1st Edition

Tourist Experience and Fulfilment Insights from Positive Psychology

Edited By Sebastian Filep, Philip Pearce Copyright 2014
    256 Pages 9 B/W Illustrations
    by Routledge

    256 Pages 9 B/W Illustrations
    by Routledge

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    What makes life worth living? Many people would argue that it is fulfilling experiences. These experiences are characterised by feelings of joy and pleasure, positive relationships and a sense of engagement, meaning and achievement. Tourism is arguably one of the largest self-initiated commercial interventions to promote well being and happiness on the global scale but yet there is absence in the literature on the topic of fulfilling tourist experiences from psychological perspectives.

    Drawing on insights and theories from the research field of positive psychology (the study of well being), this is the first edited book to evaluate tourist experiences from positive psychology perspectives. The volume  addresses the important topic of fulfilment through the lens of the world’s largest social global phenomenon tourism. In doing so, the book refreshes and challenges some aspects of tourist behaviour research.

    The chapters are grouped under three broad sections which reflect a range of positive psychological outcomes that personal holiday experiences can produce, namely; happiness and humour; meaning and self-actualisation and health and restoration. The book critically explores these fulfilling experiences from interdisciplinary perspectives and includes research studies from wide range of geographical regions. By analysing the contemporary fulfilling tourist experiences the book will provide further understanding of tourist behaviour and experience.

    Written by leading academics this significant volume will appeal to those interested in Tourism and Positive Psychology.

    1. Introducing Tourist Experience and Fulfilment Research Part 1: Happiness and Humour  2. Humour, Tourism and Positive Psychology  3. Walking the Talk: Positive Effects of Work-Related Travel on Tourism Academics  4. Travel as a Factor of Happiness in Hungary  5. Tourism, Wellness and Feeling Good: Reviewing and Studying Asian Spa Experiences  Part 2: Meaning and Self-actualisation  6. Meaning Making, Life Transitional Experiences and Personal Well-Being Within the Contexts of Religious and Spiritual Travel  7. Experiencing Flamenco: An Examination of a Spiritual Journey  8. Personal Transformation Through Long-Distance Walking   9. The Development of Self Through Volunteer Tourism  Part 3: Health and Restoration  10. How Does a Vacation from Work Affect Tourists’ Health and Well-Being?  11. Anticipating a Flourishing Future with Tourism Experiences  12. Visitors’ Restorative Experiences in Museum and Botanic Garden Environments  13. A Blueprint for Tourist Experience and Fulfilment Research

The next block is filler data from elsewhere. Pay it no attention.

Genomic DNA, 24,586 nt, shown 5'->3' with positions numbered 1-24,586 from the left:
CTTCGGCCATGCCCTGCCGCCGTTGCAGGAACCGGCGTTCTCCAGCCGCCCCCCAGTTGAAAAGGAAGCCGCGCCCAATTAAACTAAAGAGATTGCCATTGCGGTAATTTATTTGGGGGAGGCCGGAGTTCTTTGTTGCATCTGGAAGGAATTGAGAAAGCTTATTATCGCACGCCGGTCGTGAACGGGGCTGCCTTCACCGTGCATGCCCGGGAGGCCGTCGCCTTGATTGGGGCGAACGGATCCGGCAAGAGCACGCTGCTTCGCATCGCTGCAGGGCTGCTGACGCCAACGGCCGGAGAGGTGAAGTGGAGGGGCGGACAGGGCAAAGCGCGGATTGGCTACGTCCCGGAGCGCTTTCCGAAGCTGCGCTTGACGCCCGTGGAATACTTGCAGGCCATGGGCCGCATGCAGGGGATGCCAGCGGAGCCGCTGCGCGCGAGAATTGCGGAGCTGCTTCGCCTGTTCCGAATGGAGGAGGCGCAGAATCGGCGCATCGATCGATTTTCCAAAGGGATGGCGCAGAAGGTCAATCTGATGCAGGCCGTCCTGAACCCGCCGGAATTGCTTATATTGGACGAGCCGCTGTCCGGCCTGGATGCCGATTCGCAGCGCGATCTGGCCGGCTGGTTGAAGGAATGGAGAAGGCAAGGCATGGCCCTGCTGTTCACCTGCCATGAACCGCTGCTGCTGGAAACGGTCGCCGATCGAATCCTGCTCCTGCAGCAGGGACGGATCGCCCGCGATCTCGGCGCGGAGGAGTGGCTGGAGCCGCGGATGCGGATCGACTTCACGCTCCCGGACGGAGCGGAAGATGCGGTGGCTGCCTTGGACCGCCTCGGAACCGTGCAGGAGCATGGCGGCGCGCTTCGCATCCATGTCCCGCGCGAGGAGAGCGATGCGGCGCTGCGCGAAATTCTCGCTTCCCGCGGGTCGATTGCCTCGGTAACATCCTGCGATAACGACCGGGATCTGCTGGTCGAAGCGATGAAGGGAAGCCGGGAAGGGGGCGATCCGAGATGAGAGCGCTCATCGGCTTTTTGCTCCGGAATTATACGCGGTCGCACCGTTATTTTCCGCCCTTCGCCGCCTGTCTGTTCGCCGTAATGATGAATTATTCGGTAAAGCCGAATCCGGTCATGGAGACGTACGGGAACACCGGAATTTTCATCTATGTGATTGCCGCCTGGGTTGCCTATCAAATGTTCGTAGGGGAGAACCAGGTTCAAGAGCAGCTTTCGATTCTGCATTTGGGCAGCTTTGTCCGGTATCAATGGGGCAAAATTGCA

Sebastian Filep, PhD, is Honorary Research Fellow, Victoria University, Australia and Lecturer at the Department of Tourism, University of Otago, New Zealand. Dr Filep is a co-author of Tourists, Tourism and the Good Life (Routledge, 2011) and a co-author of Vacation Rules, a popular market e-book.

    Philip Pearce, PhD, is Foundation Professor of Tourism at James Cook University, Australia. He has published a number of books in tourism including two sole author works on tourist behaviour in 2005 and 2011.

    "Overall, this is an easy-to-read book that provides a rich set of both theoretical background and empirical evidence of the multidimensional concept of tourist experience. The book adopts a positive psychological approach to explore the concept and provides findings from numerous types and forms of tourists and tourist activities to support its arguments. In this vein, books exploring tourism experiences from a ‘negative’ or other approach nicely complement this book, e.g. books on dark tourism and/or adventure tourism. The book constitutes a very useful reading for researchers-academics, students, professionals and policy makers involved and interested in creating and managing tourist experiences." – Marianna Sigala, University of the Aegean, published in Tourism Management